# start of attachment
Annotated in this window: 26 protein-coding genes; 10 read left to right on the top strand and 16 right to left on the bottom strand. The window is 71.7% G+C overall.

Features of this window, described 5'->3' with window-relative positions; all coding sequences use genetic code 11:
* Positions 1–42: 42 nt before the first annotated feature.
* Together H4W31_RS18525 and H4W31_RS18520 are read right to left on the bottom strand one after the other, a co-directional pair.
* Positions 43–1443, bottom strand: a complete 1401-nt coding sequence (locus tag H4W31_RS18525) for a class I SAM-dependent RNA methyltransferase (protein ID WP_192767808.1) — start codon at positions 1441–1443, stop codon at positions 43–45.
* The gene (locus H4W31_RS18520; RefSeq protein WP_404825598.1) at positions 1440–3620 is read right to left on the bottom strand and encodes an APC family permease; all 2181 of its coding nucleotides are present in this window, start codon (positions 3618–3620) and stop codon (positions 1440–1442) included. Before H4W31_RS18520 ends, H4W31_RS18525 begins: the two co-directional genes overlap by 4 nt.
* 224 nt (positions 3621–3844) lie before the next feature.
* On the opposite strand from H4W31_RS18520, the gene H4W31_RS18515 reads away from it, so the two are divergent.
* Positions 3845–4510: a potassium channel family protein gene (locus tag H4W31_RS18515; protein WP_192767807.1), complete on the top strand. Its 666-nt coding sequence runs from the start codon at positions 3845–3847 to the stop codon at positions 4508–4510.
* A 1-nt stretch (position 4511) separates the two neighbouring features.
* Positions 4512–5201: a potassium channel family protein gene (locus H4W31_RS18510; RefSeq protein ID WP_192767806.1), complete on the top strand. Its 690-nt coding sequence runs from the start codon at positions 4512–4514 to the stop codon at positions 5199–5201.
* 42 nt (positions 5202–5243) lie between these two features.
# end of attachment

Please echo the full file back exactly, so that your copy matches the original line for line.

Annotated in this window: 26 protein-coding genes; 10 read left to right on the top strand and 16 right to left on the bottom strand. The window is 71.7% G+C overall.

Features of this window, described 5'->3' with window-relative positions; all coding sequences use genetic code 11:
* Positions 1–42: 42 nt before the first annotated feature.
* Together H4W31_RS18525 and H4W31_RS18520 are read right to left on the bottom strand one after the other, a co-directional pair.
* Positions 43–1443, bottom strand: a complete 1401-nt coding sequence (locus tag H4W31_RS18525) for a class I SAM-dependent RNA methyltransferase (protein ID WP_192767808.1) — start codon at positions 1441–1443, stop codon at positions 43–45.
* The gene (locus H4W31_RS18520; RefSeq protein WP_404825598.1) at positions 1440–3620 is read right to left on the bottom strand and encodes an APC family permease; all 2181 of its coding nucleotides are present in this window, start codon (positions 3618–3620) and stop codon (positions 1440–1442) included. Before H4W31_RS18520 ends, H4W31_RS18525 begins: the two co-directional genes overlap by 4 nt.
* 224 nt (positions 3621–3844) lie before the next feature.
* On the opposite strand from H4W31_RS18520, the gene H4W31_RS18515 reads away from it, so the two are divergent.
* Positions 3845–4510: a potassium channel family protein gene (locus tag H4W31_RS18515; protein WP_192767807.1), complete on the top strand. Its 666-nt coding sequence runs from the start codon at positions 3845–3847 to the stop codon at positions 4508–4510.
* A 1-nt stretch (position 4511) separates the two neighbouring features.
* Positions 4512–5201: a potassium channel family protein gene (locus H4W31_RS18510; RefSeq protein ID WP_192767806.1), complete on the top strand. Its 690-nt coding sequence runs from the start codon at positions 4512–4514 to the stop codon at positions 5199–5201.
* 42 nt (positions 5202–5243) lie between these two features.